In FIG. 2, the system 110 is driven by a collimated input light bundle 111 and passes through a sample 112 causing the emission of light at a wavelength different from the excitation wavelength of bundle 111. In a typical application, bundle 111 is a collimated light bundle produced by a laser and having a single wavelength. Bundle 111 falls on sample 112 causing sample 112 to emit fluorescent or Raman emissions which have a wavelength different from that of bundle 111. However, in many applications, the wavelength of the light 113 emitted by sample 112 when it is excited by light at the wavelength of bundle 111 may be very close to the wavelength of light in bundle 111. It thus becomes necessary to remove light having the wavelength of bundle 111 which has passed through sample 112. Accordingly, a filter 115 is used to reflect light that portion of incident light 117 which has the same wavelength as bundle 111. In accordance with the preferred embodiment, filter 115 is a so-called holograhic-notch filter of the type using a volume-phase hologram recorded in a polymeric holographic material, such as dichromate of gelatin or other material suitable for recording a volume-phase hologram. Filter 115 may be a Raman hololgraphic edge filter of the type manufactured by Physical Optics Corporation of Torrance, Cal. Accordingly, the light 118 which is passed by holographic notch filter 115 is passed through an inlet port 122 in housing 120, where it falls upon a diffraction grating 124. In many circumstances, the emitted light 118 falling on the grating and input into the spectrometer module 136 has a number of emitted wavelengths and each of these wavelengths is focused at different points, illustrated as points 128,130 and 132 in FIG. 2. This, in a matter similar to that of the system of FIG. 1, results in excitation of an array or area detector 134 and the detection of the wavelength content and relative intensity across the emitted spectrum.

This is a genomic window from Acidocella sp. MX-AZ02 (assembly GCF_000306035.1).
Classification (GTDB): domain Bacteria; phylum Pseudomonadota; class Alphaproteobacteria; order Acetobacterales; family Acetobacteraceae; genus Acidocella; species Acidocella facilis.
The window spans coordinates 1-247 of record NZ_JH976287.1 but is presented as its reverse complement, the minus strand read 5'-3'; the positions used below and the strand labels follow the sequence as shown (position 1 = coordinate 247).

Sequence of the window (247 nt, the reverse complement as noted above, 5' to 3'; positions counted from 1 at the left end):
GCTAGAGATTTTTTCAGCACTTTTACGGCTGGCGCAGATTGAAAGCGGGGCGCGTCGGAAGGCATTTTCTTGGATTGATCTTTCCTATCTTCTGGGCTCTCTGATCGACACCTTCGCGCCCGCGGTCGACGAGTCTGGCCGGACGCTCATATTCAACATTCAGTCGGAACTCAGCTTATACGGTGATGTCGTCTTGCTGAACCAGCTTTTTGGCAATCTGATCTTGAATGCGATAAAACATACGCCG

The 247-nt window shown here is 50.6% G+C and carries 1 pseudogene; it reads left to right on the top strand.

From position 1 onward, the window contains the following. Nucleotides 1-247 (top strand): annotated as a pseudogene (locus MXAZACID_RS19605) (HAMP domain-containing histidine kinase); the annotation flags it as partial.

The embodiment illustrated in FIG. 2 is particularly advantageous insofar as the system provides for a collimated bundle for rejection of the excitation wavelength within a very narrow range and thus even the rejection of the excitation wavelength when it is very close to the emitted wavelength. This results in extremely high signal-to-noise ratios, even where the excitation wavelength is a few nanometers displaced from the emitted wavelength and has an amplitude of hundreds of thousands of times the amplitude of the signal.
In accordance with the preferred embodiment, it is believed that the signal-to-noise ratio achievable with the system of FIG. 2 high enough to make practical the use of such systems conjunction with refrigerated detector systems and relatively long exposure periods.
In addition, the system of the present invention results in not only extremely high signal-to-noise ratio, but also extremely high resolution between adjacent emission wavelengths. In particular, because of the fact that the system eliminates the additional convex lens or other focusing optic necessary to bring the collimated bundle into an inlet slit, the number of distortions introduced into the system is reduced by the reduction of the number of elements.
In addition, there is a somewhat more subtle effect in-so-far as the grating as being excited with a collimated bundle. This provides an additional reduction in distortion of the system and an improvement in resolution. More particularly, this effect may be understood by considering the equation describing the operation of an aberration corrected grating: ##EQU1## Where .increment.=Aberrated optical path (a measure of aberration)